cartel already controls over 40% of the physical market, that figure will rise to over 50% as mature non-OPEC reserves continue to deplete and new finds in Russia, Central Asia and Africa struggle to make it to the wellhead. In conventional terms, thatleaves OPEC with over 80% of proven reserves; reserves that will invariably remain cheaper marginal barrels to play with than dirtier unconventional grades.

Secondly, and probably even more importantly, there is the politics to consider. Ironic newsflash for the US: they aren’t dependent on Middle East oil reserves, and haven’t been for a long time. Washington

sources less than 20% of its supplies from the Gulf; it has a larger off-take from West Africa. The decision to underwrite Middle East oil supplies was made to retain dominant US status ensuring the safe flow of hydrocarbons to global markets – not for US consumption purposes. Play that role, and much else follows as the geo-economic and geo-political lynchpin of the world – lose it, and the chances are you’ll be geopolitically downgraded quicker than S&P analysts can get stuck into Greek debt.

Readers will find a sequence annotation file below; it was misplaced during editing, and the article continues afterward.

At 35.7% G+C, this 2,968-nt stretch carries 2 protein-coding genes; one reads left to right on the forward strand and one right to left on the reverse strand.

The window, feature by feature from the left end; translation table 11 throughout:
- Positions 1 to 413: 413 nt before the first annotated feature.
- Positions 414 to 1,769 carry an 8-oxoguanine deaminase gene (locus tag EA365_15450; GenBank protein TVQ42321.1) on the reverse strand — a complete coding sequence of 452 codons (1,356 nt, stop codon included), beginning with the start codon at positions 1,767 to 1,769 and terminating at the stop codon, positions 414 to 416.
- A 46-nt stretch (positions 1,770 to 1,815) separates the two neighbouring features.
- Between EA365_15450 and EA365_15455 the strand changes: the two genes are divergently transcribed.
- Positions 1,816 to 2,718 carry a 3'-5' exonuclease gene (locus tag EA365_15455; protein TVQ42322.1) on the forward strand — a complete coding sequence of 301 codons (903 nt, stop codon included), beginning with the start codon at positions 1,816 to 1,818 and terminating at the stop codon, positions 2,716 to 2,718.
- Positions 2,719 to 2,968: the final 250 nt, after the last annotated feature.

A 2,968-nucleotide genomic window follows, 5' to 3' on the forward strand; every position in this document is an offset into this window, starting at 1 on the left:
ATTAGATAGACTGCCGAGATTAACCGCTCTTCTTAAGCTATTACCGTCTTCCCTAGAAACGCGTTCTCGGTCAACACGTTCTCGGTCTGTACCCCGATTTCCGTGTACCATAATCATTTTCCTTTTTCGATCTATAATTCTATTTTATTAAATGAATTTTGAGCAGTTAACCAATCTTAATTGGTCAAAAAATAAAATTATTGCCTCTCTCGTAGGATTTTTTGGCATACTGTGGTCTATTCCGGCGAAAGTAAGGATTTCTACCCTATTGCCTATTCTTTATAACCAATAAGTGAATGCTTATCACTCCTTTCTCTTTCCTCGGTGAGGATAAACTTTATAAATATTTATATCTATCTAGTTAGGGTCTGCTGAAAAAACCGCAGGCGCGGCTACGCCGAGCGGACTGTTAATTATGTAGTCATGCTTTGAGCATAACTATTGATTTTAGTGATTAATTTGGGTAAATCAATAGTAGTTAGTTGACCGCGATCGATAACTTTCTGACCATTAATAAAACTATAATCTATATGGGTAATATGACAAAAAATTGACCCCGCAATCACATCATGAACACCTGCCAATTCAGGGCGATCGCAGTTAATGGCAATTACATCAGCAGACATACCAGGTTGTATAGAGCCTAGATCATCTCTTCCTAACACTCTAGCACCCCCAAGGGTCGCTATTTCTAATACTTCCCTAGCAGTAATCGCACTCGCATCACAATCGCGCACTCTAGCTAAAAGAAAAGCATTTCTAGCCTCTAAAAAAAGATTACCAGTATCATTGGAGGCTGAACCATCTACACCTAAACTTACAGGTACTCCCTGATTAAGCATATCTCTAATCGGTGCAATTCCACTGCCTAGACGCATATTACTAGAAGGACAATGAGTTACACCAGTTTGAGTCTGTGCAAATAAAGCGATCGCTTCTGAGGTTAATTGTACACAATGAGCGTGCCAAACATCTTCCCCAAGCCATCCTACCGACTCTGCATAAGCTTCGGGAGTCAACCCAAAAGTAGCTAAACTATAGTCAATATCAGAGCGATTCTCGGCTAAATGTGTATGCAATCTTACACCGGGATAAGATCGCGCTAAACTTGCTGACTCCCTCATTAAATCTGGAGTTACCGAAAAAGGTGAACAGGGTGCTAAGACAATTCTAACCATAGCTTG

That’s before we even consider where the Gulf States decide to recycle their petrodollars in future. No security, no $? It’s certainly a question for the US to ponder – not only in terms of who they are going to sell their Treasuries too, but also what currency oil is priced in.

Middle East oil isn’t about oil for America, it’s ultimately about power. If the US wasn’t part of the Gulf energy game, it would have zero sway in Saudi, no powers of persuasion over Iranian nukes, no say in how the Arab Spring plays out or how Gulf Monarchies handle succession problems in future.